Actually, the celebrations only lasted as long as Friday evening, when P and I counted down the last milliletres of drugs running through my drip, said our emotional goodbyes to the nurses (after plying them with fairy cakes) and bid a final, fond fuck-off to the chemo room. When we got back to the car, we allowed ourselves five minutes of exhausted tears (as opposed to worried tears or downhearted tears or frightened tears – just as eskimos have their numerous types of snow, cancer patients have their numerous types of crying) before taking a detour on the way home to pick up Sgt Pepper, adding a nice full stop to the end of our chemo nightmare. (Told you I should have named her after a punctuation mark.)
But as celebrations go, that was about it. And I can't help feeling that it's all a bit lacking. Granted, I've hardly been up to raising my arms in joy since Friday; I have, inevitably, been a bit on the rubbish side (to put it mildly) and doing congas round the flat isn't all that simple when you're out-on-your-arse ill and feeling like you've been victim to a gangland kneecapping. I look like it, too. You bruise like a peach when you're on chemo and, thanks to the addition of an eager-to-clamber-up-for-a-cuddle kitten, the bruises and scratches make it look like I've spent the past week self-harming.
As rites of passage go, I appreciate that finishing my course of chemo is about as big a milestone as I'm going to achieve, and celebrating the occasion by a week (so far) of enforced illness doesn't, I'm sure you'll agree, quite hit the spot. But I wonder whether, if I were well enough, I'd be marking the occasion anyway? Because, really, how do you go about punctuating the end of the no-question worst five months of your life? Plant a tree? Unveil a plaque? Throw a party? Run naked down Oxford Street? (Which, incidentally, Lil said she'd do if I ever got a pet. Time to get your kit off, love.) Me, Busby, Tills, Weeza and the boys let off a few fireworks in the back garden the night before my final chemo, which I think was a fitting ceremony. Or at least it was until my normally-volume-challenged neighbour (the one who sat in her garden and held court about her chafing nipples all summer long) cut the festivities short by pulling out the sleeping-baby excuse. I wish I'd have been quick enough to retaliate because I'm pretty certain that, in Excuses Top Trumps, cancer beats baby.
I've questioned whether or not it's even appropriate to mark the end of a shitty few months when there are numerous other battles to take on in the probably-similarly-shitty period ahead. But I reckon a small hooray can't be out of the question – after all, what kind of joyless existence would it be if you couldn't pat yourself on the back for completing a course of potentially life-saving treatment? It's a good job I said 'small' there, given the meagre few hours of smugness chemo allowed me before turning my body to bilge and my mind to mud for the last time. Not that the tiny nature of my celebration is the only issue – I suspect that, even without the chemo-ills, I'd have been reluctant to revel for long. It's partly to do with a deviously party-pooping, sadist part of my makeup (that black eyeliner's a bitch), and partly to do with the fact that I've finally asked my consultant to refer me to a counsellor. And, me being me, I've already cut the end-of-chemo celebrations short and set to worrying about that instead, even before I've made the appointment.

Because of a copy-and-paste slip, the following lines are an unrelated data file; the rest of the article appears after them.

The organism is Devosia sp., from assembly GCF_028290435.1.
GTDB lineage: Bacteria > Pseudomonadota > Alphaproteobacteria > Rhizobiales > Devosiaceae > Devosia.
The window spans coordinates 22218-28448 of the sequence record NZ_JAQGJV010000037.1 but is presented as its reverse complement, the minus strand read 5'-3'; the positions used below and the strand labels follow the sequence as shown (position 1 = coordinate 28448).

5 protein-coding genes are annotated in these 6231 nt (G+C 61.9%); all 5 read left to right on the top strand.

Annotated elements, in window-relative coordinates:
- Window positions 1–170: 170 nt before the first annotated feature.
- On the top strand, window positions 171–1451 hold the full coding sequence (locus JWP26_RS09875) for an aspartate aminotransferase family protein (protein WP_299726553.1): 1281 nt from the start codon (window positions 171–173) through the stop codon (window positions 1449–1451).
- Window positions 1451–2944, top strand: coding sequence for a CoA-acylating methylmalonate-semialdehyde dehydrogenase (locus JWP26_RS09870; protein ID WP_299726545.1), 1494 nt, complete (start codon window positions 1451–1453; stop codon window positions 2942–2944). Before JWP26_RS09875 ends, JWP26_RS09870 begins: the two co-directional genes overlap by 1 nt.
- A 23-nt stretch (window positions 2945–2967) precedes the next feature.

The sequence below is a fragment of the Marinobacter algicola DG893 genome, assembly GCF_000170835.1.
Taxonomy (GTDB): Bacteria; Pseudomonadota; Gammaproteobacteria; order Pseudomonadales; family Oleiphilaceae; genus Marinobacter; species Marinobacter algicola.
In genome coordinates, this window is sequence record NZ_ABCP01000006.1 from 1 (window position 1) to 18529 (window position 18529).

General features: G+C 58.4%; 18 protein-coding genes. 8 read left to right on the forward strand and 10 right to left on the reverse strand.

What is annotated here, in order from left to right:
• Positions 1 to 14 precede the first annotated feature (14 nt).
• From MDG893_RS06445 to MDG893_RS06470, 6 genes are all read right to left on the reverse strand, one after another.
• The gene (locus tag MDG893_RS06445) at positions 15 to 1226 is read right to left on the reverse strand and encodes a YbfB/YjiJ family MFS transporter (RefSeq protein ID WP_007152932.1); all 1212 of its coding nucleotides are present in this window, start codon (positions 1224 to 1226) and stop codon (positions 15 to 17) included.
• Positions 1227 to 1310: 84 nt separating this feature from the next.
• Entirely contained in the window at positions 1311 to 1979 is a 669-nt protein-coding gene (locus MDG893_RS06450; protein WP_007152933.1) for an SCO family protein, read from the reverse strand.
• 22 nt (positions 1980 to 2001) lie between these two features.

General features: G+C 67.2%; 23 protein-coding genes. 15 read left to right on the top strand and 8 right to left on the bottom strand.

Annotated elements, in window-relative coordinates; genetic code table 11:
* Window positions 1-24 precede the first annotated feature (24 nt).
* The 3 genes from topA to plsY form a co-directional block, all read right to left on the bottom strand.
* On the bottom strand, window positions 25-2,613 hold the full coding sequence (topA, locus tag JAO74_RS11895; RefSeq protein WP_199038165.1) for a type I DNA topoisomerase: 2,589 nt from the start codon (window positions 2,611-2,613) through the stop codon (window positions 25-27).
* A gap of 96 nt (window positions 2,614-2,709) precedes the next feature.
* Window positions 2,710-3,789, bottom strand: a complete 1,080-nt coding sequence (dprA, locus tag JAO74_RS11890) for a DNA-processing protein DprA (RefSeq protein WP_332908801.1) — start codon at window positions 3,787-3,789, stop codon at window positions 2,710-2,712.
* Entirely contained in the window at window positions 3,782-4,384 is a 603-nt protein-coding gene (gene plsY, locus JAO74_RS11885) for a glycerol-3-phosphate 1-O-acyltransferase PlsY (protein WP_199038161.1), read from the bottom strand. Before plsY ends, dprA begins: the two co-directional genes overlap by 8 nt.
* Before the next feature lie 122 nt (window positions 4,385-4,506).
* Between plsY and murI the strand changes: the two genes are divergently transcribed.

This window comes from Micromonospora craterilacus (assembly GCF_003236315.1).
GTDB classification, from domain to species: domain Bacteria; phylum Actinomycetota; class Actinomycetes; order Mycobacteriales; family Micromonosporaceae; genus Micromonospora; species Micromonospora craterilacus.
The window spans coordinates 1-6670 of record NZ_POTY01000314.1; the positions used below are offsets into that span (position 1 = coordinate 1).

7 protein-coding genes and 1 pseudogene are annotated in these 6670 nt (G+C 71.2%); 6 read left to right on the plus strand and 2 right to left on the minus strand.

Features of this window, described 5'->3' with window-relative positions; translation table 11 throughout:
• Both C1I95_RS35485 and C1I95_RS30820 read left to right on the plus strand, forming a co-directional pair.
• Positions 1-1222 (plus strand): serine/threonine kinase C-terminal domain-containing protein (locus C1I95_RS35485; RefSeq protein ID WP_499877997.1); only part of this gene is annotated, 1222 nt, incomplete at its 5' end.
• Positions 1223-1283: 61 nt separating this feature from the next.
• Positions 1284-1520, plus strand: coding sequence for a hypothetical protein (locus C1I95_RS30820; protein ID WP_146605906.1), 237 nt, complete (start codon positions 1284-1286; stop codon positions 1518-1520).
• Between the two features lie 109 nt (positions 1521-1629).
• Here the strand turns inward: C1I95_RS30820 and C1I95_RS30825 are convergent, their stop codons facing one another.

Why can't I just enjoy the moment, even for a short while? Why am I so intent on peering round the corner to anticipate the next shit-pie that's hurtling towards me? Why can't I pause for a minute and bask in the glorious achievement of having seen off an almost impossibly traumatic, utterly exhausting, immune-system-destroying, tumour-killing, total motherfucker of a course of chemo? Because, God knows, now's my time to lap it up. Instead, though, I've brushed all of that aside in favour of fretting about another issue altogether, and forcing my husband to stay up til 2.30am so we can chew it over.
As you know, one of the main reasons (the main reason?) I've asked for a therapy referral (ick, that word still gives me the shudders) is that I'm worrying about the process of moving into a life of remission; specifically, a life that's very different from the one I left behind when I heard the words 'signs consistent with breast cancer'. As a quick catch-up ('previously on Alright Tit', if you will), one of my main concerns stems from the fact that, pre-Bullshit, everything for P and I was geared towards having a baby. But now, thanks to the cancer-creating effects of oestrogen on my body, everything is geared towards us not having a baby. As you'll know from previous posts, it's not as though P and I had never before been forced to consider a childless life: with a number of hormone issues, two miscarriages and a fertility history that reads like a comedy of errors, it's something we've given more thought to than most. But now, knowing that the no-kids issue is no longer an 'if', it's created another hurdle for us to negotiate, and I'm worrying about what to do next. It's time I learned to stop panicking when faced with situations that weren't part of my Grand Life Plan. Because, hell, if getting breast cancer can't teach me that it's impossible to map out your life, it looks like I need to find another way to get a kick up the arse. But, tell me, how are you supposed to communicate that kind of stuff to a therapist? 'Hi, my name's L and I'm a fret-aholic. Would you mind booting me up the jacksie?'